I've installed and ridden other tubular tires before, but nothing seems to compare to the Conti 4000. I use Conti 4000 clinchers on my other bikes and found a great balance of performance, durability, and handling, so I searched for the same in tubulars, and was not disappointed. Reading about them in advance helped me to prepare for their installation by stretching them out on the destination rims for about a month and a half before installation. Also, practiced different ways of installation while dry before setting them up with the cement since these are as tight a tire as I've even installed, but well worth it. Applied the cement to both rim and tire evenly but not too much... waited about 12 hours, then applied another layer to the tire only... waited about 10 - 15 minutes so that it's not real tacky, then started the install with about 25 PSI. Inserted the valve stem first and pulled the tire around on both sides working towards the opposite end. Once I was about two-thirds complete I removed the value core to let out all of the air which allowed the tire to stretch out a little better the remainder of the way, but was still very tight. Once on, went around the wheel and centered the tire on the rim so that beads of either side were the same... added some air and continued to ensure tires were centered.... spun to ensure perfect roundness and centering... applied 145 PSI... rolled them on hard floor for a while to ensure even tension and then let sit for 24 hours before riding. These don't seem to leak air like my other latex tubulars, but rather hold the air for many days... what a treat. The ride is super, as expected. 22mm, excellent rolling resistance, smooth and confident cornering, and the dependability of Conti..... this is a great tire and well worth the money and the effort, although I did wait for it to go on sale before buying a set. Just ordered a second set to let them age and soften for next year when I will gladly do this again. I hope you find this info useful... the roads in New Jersey are not the most smooth, and with the added road debris during the winter months, my confidence is very important.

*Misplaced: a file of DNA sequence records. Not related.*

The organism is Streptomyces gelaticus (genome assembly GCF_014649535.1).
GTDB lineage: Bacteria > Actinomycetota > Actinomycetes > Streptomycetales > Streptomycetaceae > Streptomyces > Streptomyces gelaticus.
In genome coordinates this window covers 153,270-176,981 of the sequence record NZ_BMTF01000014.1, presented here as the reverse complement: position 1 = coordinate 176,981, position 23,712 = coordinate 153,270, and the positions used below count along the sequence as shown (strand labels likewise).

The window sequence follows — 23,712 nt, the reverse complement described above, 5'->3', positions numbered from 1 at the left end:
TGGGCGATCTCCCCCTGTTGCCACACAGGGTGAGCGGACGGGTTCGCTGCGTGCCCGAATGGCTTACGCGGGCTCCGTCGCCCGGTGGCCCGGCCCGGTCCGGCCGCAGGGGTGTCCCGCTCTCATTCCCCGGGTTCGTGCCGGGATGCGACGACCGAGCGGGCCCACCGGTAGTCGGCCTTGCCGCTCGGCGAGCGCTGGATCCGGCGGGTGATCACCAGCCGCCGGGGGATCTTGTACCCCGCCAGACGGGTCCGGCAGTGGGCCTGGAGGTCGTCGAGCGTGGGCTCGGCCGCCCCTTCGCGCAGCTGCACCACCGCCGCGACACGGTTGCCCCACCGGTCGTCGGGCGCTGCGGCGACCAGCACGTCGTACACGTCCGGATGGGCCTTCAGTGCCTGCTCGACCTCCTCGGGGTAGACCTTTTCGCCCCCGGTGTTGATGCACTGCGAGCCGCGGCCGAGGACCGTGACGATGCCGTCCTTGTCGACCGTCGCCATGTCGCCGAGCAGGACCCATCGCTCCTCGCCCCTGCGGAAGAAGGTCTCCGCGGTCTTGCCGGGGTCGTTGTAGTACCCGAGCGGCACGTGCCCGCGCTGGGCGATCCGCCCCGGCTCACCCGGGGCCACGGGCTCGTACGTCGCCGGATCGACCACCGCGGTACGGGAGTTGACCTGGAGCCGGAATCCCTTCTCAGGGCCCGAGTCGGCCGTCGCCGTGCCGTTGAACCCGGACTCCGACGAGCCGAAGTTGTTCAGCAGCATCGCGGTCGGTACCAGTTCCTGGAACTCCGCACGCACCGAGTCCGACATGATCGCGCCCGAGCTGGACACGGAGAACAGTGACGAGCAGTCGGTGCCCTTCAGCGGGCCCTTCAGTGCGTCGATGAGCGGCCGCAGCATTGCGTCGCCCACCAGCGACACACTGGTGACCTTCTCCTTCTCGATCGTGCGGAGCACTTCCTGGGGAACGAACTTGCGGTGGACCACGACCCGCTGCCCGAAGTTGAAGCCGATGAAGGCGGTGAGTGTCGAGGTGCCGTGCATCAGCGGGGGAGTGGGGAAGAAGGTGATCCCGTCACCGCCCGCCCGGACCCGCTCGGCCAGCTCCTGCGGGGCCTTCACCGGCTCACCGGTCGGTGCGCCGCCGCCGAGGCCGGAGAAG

Its pricey, like all other fast tubies, but it also handles the rough chipseal roads of the Saltaire Time Trial as well as it handles Colorado Springs' velodrome. I have it mounted on my Sub 9 disc and use it for both track and road. Great tire!
Just like the Grand Prix's in the clinchers, I converted over to tubulars this past summer. Picked up a pair of Zipp 303's and the Grand Prix's. I don't pretend to be a bike wrench, so my LBS installed these tires and they took a week to apply these tubulars properly. They also installed Orange sealant in them. I couldn't be more happier with this setup. Not sure if its the carbon layup of the wheels and the Conti's, but the ride on this combination is great.
The parts of San Diego that we ride in have some of the nastiest roads with pot holes, etc. I try to avoid these, but some of the roads I've ridden in, the wheel and tire combination have not let me down.
I do carry a can of Vittoria Pit Stop and a spare CO2 just in case. Also, the sealant has caused some issues with the removable valve core. There was an incident when trying to pump up the rear tire, the presta valve would not seal correctly (still letting air out). I jiggled the valve pin around to make it stop, but I took it into my LBS and they removed the valve core and replaced it with another one (no charge!). They told me the sealant causes these issues with the core and gunk's it up sometimes. The front valves seem to be fine. Stan's does make a valve core remover and I might get one and try this myself if this ever happens again.
They are a bit pricey, but so far so good.